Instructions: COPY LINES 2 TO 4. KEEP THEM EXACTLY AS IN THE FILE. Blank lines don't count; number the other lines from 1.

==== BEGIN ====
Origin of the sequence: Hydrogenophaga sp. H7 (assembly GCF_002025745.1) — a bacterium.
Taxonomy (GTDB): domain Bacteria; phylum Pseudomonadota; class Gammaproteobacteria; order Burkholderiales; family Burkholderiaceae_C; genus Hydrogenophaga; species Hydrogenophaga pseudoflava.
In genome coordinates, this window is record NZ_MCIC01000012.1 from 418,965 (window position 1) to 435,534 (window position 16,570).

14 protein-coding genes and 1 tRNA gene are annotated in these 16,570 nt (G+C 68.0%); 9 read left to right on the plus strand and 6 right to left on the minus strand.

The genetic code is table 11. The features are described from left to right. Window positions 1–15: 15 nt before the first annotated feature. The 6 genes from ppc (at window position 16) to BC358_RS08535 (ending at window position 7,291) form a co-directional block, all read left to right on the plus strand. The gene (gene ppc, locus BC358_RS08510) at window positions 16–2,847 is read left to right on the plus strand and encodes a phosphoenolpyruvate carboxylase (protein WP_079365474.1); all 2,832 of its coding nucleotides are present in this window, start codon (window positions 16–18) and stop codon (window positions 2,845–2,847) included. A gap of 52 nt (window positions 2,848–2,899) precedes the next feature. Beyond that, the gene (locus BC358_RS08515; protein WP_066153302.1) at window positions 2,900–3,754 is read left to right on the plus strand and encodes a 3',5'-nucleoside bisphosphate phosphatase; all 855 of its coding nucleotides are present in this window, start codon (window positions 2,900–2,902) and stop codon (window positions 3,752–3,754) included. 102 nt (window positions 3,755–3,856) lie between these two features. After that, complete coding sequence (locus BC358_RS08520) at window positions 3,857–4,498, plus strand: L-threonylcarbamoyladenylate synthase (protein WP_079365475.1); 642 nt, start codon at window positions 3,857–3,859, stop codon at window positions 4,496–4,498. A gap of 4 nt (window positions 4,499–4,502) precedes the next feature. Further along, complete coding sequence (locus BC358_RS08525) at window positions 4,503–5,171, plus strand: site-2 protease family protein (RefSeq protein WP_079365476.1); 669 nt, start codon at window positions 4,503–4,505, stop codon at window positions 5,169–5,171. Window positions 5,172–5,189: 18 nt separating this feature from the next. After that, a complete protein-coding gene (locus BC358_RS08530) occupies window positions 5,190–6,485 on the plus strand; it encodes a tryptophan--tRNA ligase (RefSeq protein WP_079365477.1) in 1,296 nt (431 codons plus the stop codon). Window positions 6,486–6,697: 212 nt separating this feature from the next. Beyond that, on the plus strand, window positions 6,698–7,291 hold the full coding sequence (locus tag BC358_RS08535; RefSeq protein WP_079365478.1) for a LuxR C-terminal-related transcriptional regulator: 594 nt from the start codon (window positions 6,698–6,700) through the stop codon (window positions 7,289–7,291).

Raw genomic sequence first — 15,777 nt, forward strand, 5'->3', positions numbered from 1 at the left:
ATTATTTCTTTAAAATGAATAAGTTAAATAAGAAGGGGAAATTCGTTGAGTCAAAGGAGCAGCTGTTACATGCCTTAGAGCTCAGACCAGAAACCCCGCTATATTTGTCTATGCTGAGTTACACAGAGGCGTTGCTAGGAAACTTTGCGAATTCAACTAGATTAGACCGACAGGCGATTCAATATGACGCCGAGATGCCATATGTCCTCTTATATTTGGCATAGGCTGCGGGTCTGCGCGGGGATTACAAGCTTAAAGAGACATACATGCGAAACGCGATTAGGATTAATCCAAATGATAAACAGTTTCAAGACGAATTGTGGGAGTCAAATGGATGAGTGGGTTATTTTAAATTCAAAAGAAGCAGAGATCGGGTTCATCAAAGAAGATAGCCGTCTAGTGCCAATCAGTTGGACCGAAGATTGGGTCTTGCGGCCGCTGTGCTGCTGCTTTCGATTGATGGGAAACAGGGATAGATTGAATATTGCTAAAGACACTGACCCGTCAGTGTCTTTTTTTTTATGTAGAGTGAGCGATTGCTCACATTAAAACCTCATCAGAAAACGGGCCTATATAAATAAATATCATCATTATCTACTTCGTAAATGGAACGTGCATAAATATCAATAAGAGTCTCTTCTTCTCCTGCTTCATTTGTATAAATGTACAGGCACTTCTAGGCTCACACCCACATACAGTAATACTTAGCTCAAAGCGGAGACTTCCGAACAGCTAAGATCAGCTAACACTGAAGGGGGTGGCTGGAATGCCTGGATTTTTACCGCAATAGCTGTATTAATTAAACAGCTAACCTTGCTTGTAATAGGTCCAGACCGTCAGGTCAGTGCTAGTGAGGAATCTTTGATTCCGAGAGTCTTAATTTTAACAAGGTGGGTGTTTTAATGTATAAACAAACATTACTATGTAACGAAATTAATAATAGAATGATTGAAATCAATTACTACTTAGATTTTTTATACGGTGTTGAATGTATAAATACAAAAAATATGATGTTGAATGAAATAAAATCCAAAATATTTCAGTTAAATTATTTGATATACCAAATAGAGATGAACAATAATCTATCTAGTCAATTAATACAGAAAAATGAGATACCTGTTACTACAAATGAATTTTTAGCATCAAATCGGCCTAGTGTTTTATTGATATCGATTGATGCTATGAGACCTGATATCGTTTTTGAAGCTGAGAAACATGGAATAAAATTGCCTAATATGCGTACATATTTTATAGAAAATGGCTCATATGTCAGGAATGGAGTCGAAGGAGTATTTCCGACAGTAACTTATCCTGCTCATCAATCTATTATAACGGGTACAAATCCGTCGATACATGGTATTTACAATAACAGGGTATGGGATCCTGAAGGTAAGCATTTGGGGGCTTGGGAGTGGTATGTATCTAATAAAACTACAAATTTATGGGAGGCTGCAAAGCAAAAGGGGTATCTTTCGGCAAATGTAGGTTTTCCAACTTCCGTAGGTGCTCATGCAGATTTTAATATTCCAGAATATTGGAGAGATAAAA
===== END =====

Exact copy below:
Taxonomy (GTDB): domain Bacteria; phylum Pseudomonadota; class Gammaproteobacteria; order Burkholderiales; family Burkholderiaceae_C; genus Hydrogenophaga; species Hydrogenophaga pseudoflava.
In genome coordinates, this window is record NZ_MCIC01000012.1 from 418,965 (window position 1) to 435,534 (window position 16,570).

14 protein-coding genes and 1 tRNA gene are annotated in these 16,570 nt (G+C 68.0%); 9 read left to right on the plus strand and 6 right to left on the minus strand.